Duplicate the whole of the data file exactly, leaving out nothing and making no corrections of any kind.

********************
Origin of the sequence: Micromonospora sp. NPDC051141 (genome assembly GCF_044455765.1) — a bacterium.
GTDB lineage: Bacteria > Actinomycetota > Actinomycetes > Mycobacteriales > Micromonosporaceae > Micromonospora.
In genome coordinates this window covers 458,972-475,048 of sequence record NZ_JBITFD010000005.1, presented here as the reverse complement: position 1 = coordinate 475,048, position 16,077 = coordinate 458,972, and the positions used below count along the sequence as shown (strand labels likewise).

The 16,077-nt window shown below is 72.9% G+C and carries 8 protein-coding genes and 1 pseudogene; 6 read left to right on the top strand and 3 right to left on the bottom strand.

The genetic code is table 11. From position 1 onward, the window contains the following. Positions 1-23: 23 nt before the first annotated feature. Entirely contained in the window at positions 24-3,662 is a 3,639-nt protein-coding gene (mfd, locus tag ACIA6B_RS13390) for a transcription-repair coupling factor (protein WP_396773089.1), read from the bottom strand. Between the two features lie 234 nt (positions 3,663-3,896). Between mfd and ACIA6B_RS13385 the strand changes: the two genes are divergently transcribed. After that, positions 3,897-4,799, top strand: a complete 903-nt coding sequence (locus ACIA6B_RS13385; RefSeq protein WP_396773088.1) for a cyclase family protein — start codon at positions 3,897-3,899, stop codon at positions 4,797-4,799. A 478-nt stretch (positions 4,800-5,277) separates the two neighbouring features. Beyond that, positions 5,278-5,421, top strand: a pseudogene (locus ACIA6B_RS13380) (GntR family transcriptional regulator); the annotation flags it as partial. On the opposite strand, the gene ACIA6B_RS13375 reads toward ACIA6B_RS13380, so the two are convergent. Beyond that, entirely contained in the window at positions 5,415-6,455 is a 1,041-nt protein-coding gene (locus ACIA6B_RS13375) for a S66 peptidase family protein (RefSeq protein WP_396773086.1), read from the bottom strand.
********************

Origin of the sequence: Micromonospora sp. NPDC051141 (genome assembly GCF_044455765.1) — a bacterium.
GTDB lineage: Bacteria > Actinomycetota > Actinomycetes > Mycobacteriales > Micromonosporaceae > Micromonospora.
In genome coordinates this window covers 458,972-475,048 of sequence record NZ_JBITFD010000005.1, presented here as the reverse complement: position 1 = coordinate 475,048, position 16,077 = coordinate 458,972, and the positions used below count along the sequence as shown (strand labels likewise).

The 16,077-nt window shown below is 72.9% G+C and carries 8 protein-coding genes and 1 pseudogene; 6 read left to right on the top strand and 3 right to left on the bottom strand.

The genetic code is table 11. From position 1 onward, the window contains the following. Positions 1-23: 23 nt before the first annotated feature. Entirely contained in the window at positions 24-3,662 is a 3,639-nt protein-coding gene (mfd, locus tag ACIA6B_RS13390) for a transcription-repair coupling factor (protein WP_396773089.1), read from the bottom strand. Between the two features lie 234 nt (positions 3,663-3,896). Between mfd and ACIA6B_RS13385 the strand changes: the two genes are divergently transcribed. After that, positions 3,897-4,799, top strand: a complete 903-nt coding sequence (locus ACIA6B_RS13385; RefSeq protein WP_396773088.1) for a cyclase family protein — start codon at positions 3,897-3,899, stop codon at positions 4,797-4,799. A 478-nt stretch (positions 4,800-5,277) separates the two neighbouring features. Beyond that, positions 5,278-5,421, top strand: a pseudogene (locus ACIA6B_RS13380) (GntR family transcriptional regulator); the annotation flags it as partial. On the opposite strand, the gene ACIA6B_RS13375 reads toward ACIA6B_RS13380, so the two are convergent. Beyond that, entirely contained in the window at positions 5,415-6,455 is a 1,041-nt protein-coding gene (locus ACIA6B_RS13375) for a S66 peptidase family protein (RefSeq protein WP_396773086.1), read from the bottom strand.